Published: 01 May 2008
|Security Experts Bruce Schneier & Marcus Ranum
Offer Their Opposing Points of View
The standard way to take control of someone else's computer is by exploiting a vulnerability in a software program on it. This was true in the 1960s when buffer overflows were first exploited to attack computers. It was true in 1988 when the Morris worm exploited a Unix vulnerability to attack computers on the Internet, and it's still how most modern malware works.
Vulnerabilities are software mistakes--mistakes in specification and design, but mostly mistakes in programming. Any large software package will have thousands of mistakes. These vulnerabilities lie dormant in our software systems, waiting to be discovered. Once discovered, they can be used to attack systems. This is the point of security patching: eliminating known vulnerabilities. But many systems don't get patched, so the Internet is filled with known, exploitable vulnerabilities.
New vulnerabilities are hot commodities. A hacker who discovers one can sell it on the black market, blackmail the vendor with disclosure, or simply publish it without regard to the consequences. Even if he does none of these, the mere fact the vulnerability is known by someone increases the risk to every user of that software. Given that, is it ethical to research new vulnerabilities?
Unequivocally, yes. Despite the risks, vulnerability research is enormously valuable. Security is a mindset, and looking for vulnerabilities nurtures that mindset. Deny practitioners this vital learning tool, and security suffers accordingly.
Security engineers see the world differently than other engineers. Instead of focusing on how systems work, they focus on how systems fail, how they can be made to fail, and how to prevent--or protect against--those failures. Most software vulnerabilities don't ever appear in normal operations, only when an attacker deliberately exploits them. So security engineers need to think like attackers.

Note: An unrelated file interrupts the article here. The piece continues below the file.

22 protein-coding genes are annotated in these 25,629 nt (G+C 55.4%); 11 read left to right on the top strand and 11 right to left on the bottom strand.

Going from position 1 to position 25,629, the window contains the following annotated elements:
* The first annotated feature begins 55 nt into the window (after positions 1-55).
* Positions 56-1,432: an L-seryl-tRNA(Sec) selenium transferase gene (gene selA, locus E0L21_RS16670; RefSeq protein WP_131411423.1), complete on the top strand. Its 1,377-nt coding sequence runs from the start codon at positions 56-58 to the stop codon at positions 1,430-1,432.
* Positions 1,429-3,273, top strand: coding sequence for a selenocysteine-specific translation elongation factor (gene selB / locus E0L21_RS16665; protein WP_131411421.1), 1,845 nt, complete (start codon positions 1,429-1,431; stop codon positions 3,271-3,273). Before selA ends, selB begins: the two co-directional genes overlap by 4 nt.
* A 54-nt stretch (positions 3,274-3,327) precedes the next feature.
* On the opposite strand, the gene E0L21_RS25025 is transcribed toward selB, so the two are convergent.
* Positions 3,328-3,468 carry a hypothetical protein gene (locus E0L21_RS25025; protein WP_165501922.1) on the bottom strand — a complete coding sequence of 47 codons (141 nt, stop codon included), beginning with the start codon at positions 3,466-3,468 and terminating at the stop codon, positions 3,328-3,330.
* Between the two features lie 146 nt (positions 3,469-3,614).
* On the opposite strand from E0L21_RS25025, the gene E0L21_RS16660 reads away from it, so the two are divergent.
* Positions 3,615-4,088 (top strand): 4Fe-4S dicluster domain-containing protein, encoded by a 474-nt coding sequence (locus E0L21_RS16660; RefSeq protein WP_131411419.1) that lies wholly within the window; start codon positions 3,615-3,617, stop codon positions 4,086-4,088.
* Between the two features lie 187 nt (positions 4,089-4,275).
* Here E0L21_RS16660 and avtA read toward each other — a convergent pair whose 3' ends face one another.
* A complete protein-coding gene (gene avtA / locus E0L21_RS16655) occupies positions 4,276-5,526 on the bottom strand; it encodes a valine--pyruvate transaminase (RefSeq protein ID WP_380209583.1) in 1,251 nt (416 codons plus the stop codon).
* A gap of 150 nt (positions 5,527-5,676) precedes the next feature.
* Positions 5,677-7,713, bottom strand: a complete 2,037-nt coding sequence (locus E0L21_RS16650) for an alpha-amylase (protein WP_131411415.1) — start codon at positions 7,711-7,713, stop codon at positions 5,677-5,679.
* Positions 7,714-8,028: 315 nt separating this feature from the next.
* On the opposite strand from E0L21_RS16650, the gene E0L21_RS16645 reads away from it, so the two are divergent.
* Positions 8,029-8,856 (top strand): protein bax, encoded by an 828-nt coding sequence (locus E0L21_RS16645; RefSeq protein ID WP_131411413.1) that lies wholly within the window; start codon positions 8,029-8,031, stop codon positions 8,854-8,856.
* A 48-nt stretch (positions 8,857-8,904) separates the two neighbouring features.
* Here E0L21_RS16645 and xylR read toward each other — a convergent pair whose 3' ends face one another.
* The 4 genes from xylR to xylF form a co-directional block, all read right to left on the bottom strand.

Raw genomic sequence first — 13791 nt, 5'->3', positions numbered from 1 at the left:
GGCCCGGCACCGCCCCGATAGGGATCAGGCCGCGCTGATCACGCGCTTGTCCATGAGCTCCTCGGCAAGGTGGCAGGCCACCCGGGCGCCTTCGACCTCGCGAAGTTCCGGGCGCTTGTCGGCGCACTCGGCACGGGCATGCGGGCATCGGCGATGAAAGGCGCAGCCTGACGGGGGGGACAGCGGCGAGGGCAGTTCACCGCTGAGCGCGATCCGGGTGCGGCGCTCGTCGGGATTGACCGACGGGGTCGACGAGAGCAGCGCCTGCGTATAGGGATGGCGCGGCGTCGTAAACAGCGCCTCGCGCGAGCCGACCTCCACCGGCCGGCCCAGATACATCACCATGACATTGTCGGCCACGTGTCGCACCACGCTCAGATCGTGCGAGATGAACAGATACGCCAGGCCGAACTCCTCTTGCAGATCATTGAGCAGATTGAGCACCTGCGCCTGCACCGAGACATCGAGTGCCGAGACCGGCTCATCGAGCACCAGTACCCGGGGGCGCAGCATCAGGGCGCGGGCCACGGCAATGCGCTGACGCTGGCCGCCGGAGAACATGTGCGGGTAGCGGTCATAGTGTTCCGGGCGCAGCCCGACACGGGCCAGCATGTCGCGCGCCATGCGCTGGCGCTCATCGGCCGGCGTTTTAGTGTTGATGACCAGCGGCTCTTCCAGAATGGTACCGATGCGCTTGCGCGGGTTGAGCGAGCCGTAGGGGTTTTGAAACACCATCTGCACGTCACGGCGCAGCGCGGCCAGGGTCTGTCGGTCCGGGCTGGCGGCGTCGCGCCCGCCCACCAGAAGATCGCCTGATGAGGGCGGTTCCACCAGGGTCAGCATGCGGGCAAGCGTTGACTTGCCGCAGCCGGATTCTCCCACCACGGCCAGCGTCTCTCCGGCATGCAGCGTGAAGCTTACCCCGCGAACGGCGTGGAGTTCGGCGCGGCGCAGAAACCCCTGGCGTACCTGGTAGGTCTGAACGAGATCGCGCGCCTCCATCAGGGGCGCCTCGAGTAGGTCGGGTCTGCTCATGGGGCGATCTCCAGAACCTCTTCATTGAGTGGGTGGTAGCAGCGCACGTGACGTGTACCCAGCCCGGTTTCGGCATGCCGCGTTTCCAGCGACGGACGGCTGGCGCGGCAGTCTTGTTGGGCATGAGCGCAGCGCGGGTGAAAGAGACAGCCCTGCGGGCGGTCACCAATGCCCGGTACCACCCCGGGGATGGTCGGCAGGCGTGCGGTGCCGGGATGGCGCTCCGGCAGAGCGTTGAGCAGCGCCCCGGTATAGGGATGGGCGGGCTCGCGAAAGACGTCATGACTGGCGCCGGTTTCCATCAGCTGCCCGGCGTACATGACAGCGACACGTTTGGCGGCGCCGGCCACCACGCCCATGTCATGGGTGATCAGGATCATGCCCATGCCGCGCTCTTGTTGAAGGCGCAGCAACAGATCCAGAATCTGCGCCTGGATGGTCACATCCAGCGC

People without the mindset sometimes think they can design security products, but they can't. And you see the results all over society--in snake-oil cryptography, software, Internet protocols, voting machines, and fare card and other payment systems. Many of these systems had someone in charge of "security" on their teams, but it wasn't someone who thought like an attacker.
This mindset is difficult to teach, and may be something you're born with or not. But in order to train people possessing the mindset, they need to search for and find security vulnerabilities--again and again and again. And this is true regardless of the domain. Good cryptographers discover vulnerabilities in others' algorithms and protocols. Good software security experts find vulnerabilities in others' code. Good airport security designers figure out new ways to subvert airport security. And so on.
This is so important that when someone shows me a security design by someone I don't know, my first question is, "What has the designer broken?" Anyone can design a security system that he cannot break. So when someone announces, "Here's my security system, and I can't break it," your first reaction should be, "Who are you?" If he's someone who has broken dozens of similar systems, his system is worth looking at. If he's never broken anything, the chance is zero that it will be any good.
Vulnerability research is vital because it trains our next generation of computer security experts. Yes, newly discovered vulnerabilities in software and airports put us at risk, but they also give us more realistic information about how good the security actually is. And yes, there are more and less responsible--and more and less legal--ways to handle a new vulnerability. But the bad guys are constantly searching for new vulnerabilities, and if we have any hope of securing our systems, we need the good guys to be at least as competent. To me, the question isn't whether it's ethical to do vulnerability research. If someone has the skill to analyze and provide better insights into the problem, the question is whether it is ethical for him not to do vulnerability research.